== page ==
Empirical requirements engineering

Guest contribution by | 11.09.2023

Requirements engineering is about arriving at complete, correct, understandable requirements and keeping them up-to-date. With the help of interviewing, facilitation and research techniques, but also with activities such as analysis and synthesis, modelling and formulation, complexity management, feasibility studies, quantitative forecasts and management decisions, organisations try to solve this task.

In requirements engineering, there is a wide range of recommended methods and techniques, and since every project has different parameters, not every method fits equally well everywhere. A similar situation exists in medicine, where numerous treatment methods and drugs compete with each other. Each individual doctor can only gain random experience himself. That is why evidence-based medicine systematically and scientifically creates the knowledge base for doctors with the help of empirical research, so that they can select the appropriate treatment for each case in a well-founded and objective manner. Analogously, empirical requirements engineering examines the effectiveness of different approaches in different areas of application.

Challenges in empirical requirements engineering

When I started requirements engineering research about 20 years ago, I was shocked by the low level of scientific ambition in the community. I had learned otherwise during my studies. At the turn of the millennium, computer science was not only a playground for explorative trial and error, where generally accepted procedures and quality standards had yet to develop. This has worked out pleasingly well. There are now plenty of standard works of books and much-cited articles that set standards for empirical studies in software engineering, such as Robert K. Yin’s books on case studies1, the article “Preliminary Guidelines for Empirical Research in Software Engineering”2 by Kitchenham et al. or the “Reporting Guidelines for Reporting Experiments in Software Engineering” by Fraunhofer IESE3 s well as guidelines for systematic literature reviews.

The case study in a single project is still the most common empirical research method in software engineering, but has the least scientific validity. More and more controlled experiments are also being carried out and meta-studies are being used to summarise the research results of numerous studies.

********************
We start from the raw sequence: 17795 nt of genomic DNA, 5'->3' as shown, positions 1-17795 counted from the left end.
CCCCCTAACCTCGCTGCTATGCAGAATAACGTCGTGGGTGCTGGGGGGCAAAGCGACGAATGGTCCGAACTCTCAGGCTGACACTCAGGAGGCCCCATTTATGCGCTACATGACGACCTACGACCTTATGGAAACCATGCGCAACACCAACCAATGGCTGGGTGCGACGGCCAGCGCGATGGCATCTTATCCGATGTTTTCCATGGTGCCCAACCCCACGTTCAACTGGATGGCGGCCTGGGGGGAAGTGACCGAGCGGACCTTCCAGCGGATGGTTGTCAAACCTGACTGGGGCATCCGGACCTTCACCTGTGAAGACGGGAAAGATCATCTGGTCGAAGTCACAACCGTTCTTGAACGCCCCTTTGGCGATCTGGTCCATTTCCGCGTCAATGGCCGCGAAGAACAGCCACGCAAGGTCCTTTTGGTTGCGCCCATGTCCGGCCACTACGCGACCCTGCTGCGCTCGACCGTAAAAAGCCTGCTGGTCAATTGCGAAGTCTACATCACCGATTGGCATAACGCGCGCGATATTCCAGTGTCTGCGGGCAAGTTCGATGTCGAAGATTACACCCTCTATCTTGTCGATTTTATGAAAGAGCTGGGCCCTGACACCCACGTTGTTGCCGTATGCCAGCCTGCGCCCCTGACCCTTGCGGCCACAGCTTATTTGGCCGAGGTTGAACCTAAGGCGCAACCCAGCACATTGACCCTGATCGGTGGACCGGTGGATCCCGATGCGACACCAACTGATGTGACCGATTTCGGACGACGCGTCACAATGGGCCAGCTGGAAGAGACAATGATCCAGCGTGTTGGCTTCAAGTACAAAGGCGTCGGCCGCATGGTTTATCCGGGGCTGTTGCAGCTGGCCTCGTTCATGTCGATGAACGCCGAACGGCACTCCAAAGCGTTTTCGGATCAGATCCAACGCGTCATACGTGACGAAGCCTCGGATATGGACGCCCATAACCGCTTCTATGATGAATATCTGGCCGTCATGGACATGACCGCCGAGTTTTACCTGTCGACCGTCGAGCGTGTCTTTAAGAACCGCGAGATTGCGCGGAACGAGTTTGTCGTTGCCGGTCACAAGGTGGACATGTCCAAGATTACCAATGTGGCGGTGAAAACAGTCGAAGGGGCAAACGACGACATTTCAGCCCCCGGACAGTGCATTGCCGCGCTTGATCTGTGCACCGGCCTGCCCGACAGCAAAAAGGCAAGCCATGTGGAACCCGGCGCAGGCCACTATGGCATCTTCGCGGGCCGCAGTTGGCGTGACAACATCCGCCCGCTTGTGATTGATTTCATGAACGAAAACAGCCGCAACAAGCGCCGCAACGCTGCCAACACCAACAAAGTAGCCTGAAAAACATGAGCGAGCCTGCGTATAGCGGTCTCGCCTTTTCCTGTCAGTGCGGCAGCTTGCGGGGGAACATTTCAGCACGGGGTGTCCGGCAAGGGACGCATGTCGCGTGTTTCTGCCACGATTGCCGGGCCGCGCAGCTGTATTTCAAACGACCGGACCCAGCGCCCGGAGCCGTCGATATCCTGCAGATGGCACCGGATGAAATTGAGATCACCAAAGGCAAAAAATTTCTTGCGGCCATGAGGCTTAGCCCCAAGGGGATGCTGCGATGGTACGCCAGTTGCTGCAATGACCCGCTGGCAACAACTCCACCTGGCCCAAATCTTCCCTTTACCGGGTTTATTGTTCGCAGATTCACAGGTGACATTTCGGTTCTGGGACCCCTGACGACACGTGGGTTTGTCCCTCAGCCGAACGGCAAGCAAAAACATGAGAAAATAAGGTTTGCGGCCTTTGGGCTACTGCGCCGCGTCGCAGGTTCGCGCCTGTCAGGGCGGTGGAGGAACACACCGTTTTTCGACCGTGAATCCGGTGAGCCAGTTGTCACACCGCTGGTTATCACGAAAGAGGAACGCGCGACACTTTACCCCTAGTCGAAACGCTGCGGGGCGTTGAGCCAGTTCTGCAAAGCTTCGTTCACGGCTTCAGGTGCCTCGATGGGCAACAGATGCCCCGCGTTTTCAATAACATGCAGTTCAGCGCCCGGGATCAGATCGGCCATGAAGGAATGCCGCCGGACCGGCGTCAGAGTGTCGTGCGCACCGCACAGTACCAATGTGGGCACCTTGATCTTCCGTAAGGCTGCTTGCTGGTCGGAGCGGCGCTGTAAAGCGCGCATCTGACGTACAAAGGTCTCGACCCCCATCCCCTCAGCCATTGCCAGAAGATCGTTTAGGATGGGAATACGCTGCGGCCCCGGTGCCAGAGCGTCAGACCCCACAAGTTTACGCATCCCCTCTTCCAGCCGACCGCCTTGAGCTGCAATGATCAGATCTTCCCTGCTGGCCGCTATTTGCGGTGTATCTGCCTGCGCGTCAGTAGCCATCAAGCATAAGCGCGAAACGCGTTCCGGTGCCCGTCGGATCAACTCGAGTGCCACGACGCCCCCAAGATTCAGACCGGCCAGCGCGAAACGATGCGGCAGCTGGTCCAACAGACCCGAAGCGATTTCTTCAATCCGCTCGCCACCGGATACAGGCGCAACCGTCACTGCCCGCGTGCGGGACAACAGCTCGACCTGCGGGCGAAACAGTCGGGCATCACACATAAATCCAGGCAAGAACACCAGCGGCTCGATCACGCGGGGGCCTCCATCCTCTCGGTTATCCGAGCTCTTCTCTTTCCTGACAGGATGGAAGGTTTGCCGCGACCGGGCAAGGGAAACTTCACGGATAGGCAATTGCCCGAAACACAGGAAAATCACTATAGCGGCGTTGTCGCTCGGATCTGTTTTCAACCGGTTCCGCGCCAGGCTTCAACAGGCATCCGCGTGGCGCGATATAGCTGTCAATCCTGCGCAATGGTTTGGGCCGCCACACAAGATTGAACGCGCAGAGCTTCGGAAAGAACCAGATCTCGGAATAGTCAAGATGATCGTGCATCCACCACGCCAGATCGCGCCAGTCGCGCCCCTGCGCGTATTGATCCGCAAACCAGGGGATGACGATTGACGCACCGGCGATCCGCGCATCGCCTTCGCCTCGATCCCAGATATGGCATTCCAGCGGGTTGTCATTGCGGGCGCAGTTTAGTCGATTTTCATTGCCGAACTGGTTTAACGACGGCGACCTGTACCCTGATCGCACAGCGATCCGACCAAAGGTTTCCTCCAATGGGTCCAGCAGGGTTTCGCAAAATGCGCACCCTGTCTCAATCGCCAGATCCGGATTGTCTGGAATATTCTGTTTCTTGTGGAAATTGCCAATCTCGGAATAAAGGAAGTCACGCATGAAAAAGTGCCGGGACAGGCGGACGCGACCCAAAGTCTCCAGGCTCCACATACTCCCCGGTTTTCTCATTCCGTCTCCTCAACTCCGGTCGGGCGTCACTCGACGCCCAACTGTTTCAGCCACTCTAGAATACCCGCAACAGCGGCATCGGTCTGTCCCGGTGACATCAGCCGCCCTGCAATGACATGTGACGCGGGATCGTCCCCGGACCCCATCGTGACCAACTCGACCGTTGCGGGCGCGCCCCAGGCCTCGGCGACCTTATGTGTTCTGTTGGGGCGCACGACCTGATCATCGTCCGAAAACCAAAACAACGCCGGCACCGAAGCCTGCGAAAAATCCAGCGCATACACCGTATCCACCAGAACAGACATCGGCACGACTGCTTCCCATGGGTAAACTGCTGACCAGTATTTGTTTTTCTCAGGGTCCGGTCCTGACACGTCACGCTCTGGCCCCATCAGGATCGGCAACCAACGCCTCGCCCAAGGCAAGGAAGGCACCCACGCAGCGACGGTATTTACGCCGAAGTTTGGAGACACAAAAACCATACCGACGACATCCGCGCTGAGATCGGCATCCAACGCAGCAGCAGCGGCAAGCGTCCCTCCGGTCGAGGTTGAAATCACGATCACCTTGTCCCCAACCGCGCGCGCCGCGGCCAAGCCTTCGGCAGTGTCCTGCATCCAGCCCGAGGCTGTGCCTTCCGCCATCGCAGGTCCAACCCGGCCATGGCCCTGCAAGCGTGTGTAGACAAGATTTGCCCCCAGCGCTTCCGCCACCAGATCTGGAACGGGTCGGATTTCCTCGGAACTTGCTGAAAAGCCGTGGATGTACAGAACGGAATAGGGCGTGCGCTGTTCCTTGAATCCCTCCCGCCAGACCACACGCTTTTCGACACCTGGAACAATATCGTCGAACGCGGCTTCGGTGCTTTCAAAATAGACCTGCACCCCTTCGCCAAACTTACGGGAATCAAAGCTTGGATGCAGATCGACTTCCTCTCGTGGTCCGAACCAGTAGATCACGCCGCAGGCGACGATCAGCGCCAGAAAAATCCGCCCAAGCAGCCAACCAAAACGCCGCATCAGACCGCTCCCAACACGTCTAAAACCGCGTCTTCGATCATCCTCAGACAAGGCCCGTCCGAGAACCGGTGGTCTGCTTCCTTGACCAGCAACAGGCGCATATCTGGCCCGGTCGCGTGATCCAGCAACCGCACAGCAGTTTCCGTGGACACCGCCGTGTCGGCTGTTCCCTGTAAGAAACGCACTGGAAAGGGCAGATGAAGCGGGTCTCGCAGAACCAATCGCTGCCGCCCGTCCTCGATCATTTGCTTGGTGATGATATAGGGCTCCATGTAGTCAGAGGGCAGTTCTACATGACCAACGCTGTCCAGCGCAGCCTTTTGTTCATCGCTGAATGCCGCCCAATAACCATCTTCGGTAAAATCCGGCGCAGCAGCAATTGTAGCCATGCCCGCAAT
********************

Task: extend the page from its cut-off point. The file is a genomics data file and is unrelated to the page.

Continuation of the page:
Empirical data collection can be supported by quantitative evaluation methods such as hypothesis tests, correlation analyses and factor analyses. The difficulty in making definitive statements, however, is that you basically cannot carry out the same project more than once, supporting it each time with a different method and measuring the difference. You cannot work on the same project twice with the same team in an unbiased way, because they will naturally benefit from the knowledge of the first run during the second run. If you run “the same project” twice with different teams, using different methods, then you don’t know for sure whether differences in the outcome were caused by the method or arose because each person is different. Even if you use the same procedures with the same goal and the same specifications, you end up with a completely different result. This can be observed very well in teaching, where this situation occurs regularly.

Possible strategies for using empiricism

Basically, empirical research is conducted to help practitioners know which technique or practice best fits their project or problem in any given situation. However, it is not so easy to draw the right conclusions from the flood of research findings. There are two strategies for doing so:

1. look for one or more case studies that are similar to your own situation, e.g. in terms of

  • team size,
  • project size,
  • project type (new development versus migration versus further development) and
  • customer relationship (individual development for a specific customer versus development of a product for the market, i.e. for numerous customers)

and many more.

However, research is not so far advanced that it could indicate in which of these parameters your project must match a project under study so that the approach successfully used there will also lead to success in your case. This is probably not even possible, because too many factors are needed together for project success without being able to guarantee it.